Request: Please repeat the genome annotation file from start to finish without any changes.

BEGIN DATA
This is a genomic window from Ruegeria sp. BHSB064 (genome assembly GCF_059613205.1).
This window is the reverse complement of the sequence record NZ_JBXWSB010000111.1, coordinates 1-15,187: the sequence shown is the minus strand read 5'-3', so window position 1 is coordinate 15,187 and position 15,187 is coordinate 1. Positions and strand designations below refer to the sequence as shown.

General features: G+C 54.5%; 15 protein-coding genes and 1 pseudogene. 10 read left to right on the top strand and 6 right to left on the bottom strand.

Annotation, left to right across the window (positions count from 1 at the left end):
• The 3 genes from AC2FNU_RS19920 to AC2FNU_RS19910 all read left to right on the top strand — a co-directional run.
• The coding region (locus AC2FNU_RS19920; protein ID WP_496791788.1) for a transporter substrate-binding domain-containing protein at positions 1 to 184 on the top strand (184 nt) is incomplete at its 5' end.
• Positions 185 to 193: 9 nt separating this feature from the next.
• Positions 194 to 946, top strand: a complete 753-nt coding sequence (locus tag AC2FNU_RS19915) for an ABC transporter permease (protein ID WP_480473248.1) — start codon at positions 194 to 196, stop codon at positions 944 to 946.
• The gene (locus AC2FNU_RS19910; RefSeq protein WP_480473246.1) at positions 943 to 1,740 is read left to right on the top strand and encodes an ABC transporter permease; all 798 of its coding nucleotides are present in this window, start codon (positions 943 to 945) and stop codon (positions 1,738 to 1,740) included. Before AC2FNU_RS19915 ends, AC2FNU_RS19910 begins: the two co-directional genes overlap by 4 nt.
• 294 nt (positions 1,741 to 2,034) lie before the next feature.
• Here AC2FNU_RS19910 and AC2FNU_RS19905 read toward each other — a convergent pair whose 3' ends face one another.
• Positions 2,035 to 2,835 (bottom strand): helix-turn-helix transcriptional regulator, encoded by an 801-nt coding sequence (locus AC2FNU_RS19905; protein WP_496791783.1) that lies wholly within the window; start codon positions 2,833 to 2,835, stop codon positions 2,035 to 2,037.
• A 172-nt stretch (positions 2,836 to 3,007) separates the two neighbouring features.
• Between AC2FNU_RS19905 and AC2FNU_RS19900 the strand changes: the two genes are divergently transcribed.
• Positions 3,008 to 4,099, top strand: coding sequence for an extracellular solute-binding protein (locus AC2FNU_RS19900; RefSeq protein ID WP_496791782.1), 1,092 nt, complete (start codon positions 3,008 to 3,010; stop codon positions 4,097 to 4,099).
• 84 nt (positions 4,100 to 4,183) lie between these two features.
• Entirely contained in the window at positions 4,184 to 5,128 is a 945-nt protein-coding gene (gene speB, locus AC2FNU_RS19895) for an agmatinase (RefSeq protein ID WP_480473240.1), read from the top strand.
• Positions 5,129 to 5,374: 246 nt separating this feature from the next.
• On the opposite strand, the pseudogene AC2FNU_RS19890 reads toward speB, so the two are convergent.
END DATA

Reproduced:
This is a genomic window from Ruegeria sp. BHSB064 (genome assembly GCF_059613205.1).
This window is the reverse complement of the sequence record NZ_JBXWSB010000111.1, coordinates 1-15,187: the sequence shown is the minus strand read 5'-3', so window position 1 is coordinate 15,187 and position 15,187 is coordinate 1. Positions and strand designations below refer to the sequence as shown.

General features: G+C 54.5%; 15 protein-coding genes and 1 pseudogene. 10 read left to right on the top strand and 6 right to left on the bottom strand.

Annotation, left to right across the window (positions count from 1 at the left end):
• The 3 genes from AC2FNU_RS19920 to AC2FNU_RS19910 all read left to right on the top strand — a co-directional run.
• The coding region (locus AC2FNU_RS19920; protein ID WP_496791788.1) for a transporter substrate-binding domain-containing protein at positions 1 to 184 on the top strand (184 nt) is incomplete at its 5' end.
• Positions 185 to 193: 9 nt separating this feature from the next.
• Positions 194 to 946, top strand: a complete 753-nt coding sequence (locus tag AC2FNU_RS19915) for an ABC transporter permease (protein ID WP_480473248.1) — start codon at positions 194 to 196, stop codon at positions 944 to 946.
• The gene (locus AC2FNU_RS19910; RefSeq protein WP_480473246.1) at positions 943 to 1,740 is read left to right on the top strand and encodes an ABC transporter permease; all 798 of its coding nucleotides are present in this window, start codon (positions 943 to 945) and stop codon (positions 1,738 to 1,740) included. Before AC2FNU_RS19915 ends, AC2FNU_RS19910 begins: the two co-directional genes overlap by 4 nt.
• 294 nt (positions 1,741 to 2,034) lie before the next feature.
• Here AC2FNU_RS19910 and AC2FNU_RS19905 read toward each other — a convergent pair whose 3' ends face one another.
• Positions 2,035 to 2,835 (bottom strand): helix-turn-helix transcriptional regulator, encoded by an 801-nt coding sequence (locus AC2FNU_RS19905; protein WP_496791783.1) that lies wholly within the window; start codon positions 2,833 to 2,835, stop codon positions 2,035 to 2,037.
• A 172-nt stretch (positions 2,836 to 3,007) separates the two neighbouring features.
• Between AC2FNU_RS19905 and AC2FNU_RS19900 the strand changes: the two genes are divergently transcribed.
• Positions 3,008 to 4,099, top strand: coding sequence for an extracellular solute-binding protein (locus AC2FNU_RS19900; RefSeq protein ID WP_496791782.1), 1,092 nt, complete (start codon positions 3,008 to 3,010; stop codon positions 4,097 to 4,099).
• 84 nt (positions 4,100 to 4,183) lie between these two features.
• Entirely contained in the window at positions 4,184 to 5,128 is a 945-nt protein-coding gene (gene speB, locus AC2FNU_RS19895) for an agmatinase (RefSeq protein ID WP_480473240.1), read from the top strand.
• Positions 5,129 to 5,374: 246 nt separating this feature from the next.
• On the opposite strand, the pseudogene AC2FNU_RS19890 reads toward speB, so the two are convergent.